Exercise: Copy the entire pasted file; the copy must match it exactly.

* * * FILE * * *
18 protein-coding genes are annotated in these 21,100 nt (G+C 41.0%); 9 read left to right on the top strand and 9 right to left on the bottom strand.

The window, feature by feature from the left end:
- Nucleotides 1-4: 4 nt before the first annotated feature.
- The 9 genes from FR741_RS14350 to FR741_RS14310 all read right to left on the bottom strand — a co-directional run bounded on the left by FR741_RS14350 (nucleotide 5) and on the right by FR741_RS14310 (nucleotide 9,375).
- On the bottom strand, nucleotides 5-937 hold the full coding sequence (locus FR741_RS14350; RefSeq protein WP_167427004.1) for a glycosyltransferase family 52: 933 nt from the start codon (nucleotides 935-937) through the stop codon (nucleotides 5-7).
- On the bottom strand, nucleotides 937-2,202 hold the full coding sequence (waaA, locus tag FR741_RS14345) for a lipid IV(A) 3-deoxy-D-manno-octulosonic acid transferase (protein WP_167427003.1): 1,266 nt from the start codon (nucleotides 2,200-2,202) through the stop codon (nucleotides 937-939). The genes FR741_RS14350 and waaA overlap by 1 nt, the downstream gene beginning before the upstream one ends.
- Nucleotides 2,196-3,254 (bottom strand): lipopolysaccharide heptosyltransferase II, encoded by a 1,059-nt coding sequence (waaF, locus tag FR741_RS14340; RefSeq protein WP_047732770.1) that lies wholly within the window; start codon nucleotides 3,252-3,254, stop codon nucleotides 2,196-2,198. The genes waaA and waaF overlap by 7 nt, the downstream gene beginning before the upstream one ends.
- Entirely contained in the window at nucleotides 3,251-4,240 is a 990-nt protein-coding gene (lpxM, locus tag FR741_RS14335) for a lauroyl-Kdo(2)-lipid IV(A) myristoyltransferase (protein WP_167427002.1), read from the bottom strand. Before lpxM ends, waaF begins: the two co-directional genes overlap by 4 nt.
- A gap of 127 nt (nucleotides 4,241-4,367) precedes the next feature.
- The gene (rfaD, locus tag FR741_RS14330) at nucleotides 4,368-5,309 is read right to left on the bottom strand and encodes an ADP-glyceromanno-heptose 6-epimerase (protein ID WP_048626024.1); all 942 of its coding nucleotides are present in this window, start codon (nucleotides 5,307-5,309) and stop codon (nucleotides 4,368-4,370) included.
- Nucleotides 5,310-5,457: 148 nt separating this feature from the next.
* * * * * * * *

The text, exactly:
18 protein-coding genes are annotated in these 21,100 nt (G+C 41.0%); 9 read left to right on the top strand and 9 right to left on the bottom strand.

The window, feature by feature from the left end:
- Nucleotides 1-4: 4 nt before the first annotated feature.
- The 9 genes from FR741_RS14350 to FR741_RS14310 all read right to left on the bottom strand — a co-directional run bounded on the left by FR741_RS14350 (nucleotide 5) and on the right by FR741_RS14310 (nucleotide 9,375).
- On the bottom strand, nucleotides 5-937 hold the full coding sequence (locus FR741_RS14350; RefSeq protein WP_167427004.1) for a glycosyltransferase family 52: 933 nt from the start codon (nucleotides 935-937) through the stop codon (nucleotides 5-7).
- On the bottom strand, nucleotides 937-2,202 hold the full coding sequence (waaA, locus tag FR741_RS14345) for a lipid IV(A) 3-deoxy-D-manno-octulosonic acid transferase (protein WP_167427003.1): 1,266 nt from the start codon (nucleotides 2,200-2,202) through the stop codon (nucleotides 937-939). The genes FR741_RS14350 and waaA overlap by 1 nt, the downstream gene beginning before the upstream one ends.
- Nucleotides 2,196-3,254 (bottom strand): lipopolysaccharide heptosyltransferase II, encoded by a 1,059-nt coding sequence (waaF, locus tag FR741_RS14340; RefSeq protein WP_047732770.1) that lies wholly within the window; start codon nucleotides 3,252-3,254, stop codon nucleotides 2,196-2,198. The genes waaA and waaF overlap by 7 nt, the downstream gene beginning before the upstream one ends.
- Entirely contained in the window at nucleotides 3,251-4,240 is a 990-nt protein-coding gene (lpxM, locus tag FR741_RS14335) for a lauroyl-Kdo(2)-lipid IV(A) myristoyltransferase (protein WP_167427002.1), read from the bottom strand. Before lpxM ends, waaF begins: the two co-directional genes overlap by 4 nt.
- A gap of 127 nt (nucleotides 4,241-4,367) precedes the next feature.
- The gene (rfaD, locus tag FR741_RS14330) at nucleotides 4,368-5,309 is read right to left on the bottom strand and encodes an ADP-glyceromanno-heptose 6-epimerase (protein ID WP_048626024.1); all 942 of its coding nucleotides are present in this window, start codon (nucleotides 5,307-5,309) and stop codon (nucleotides 4,368-4,370) included.
- Nucleotides 5,310-5,457: 148 nt separating this feature from the next.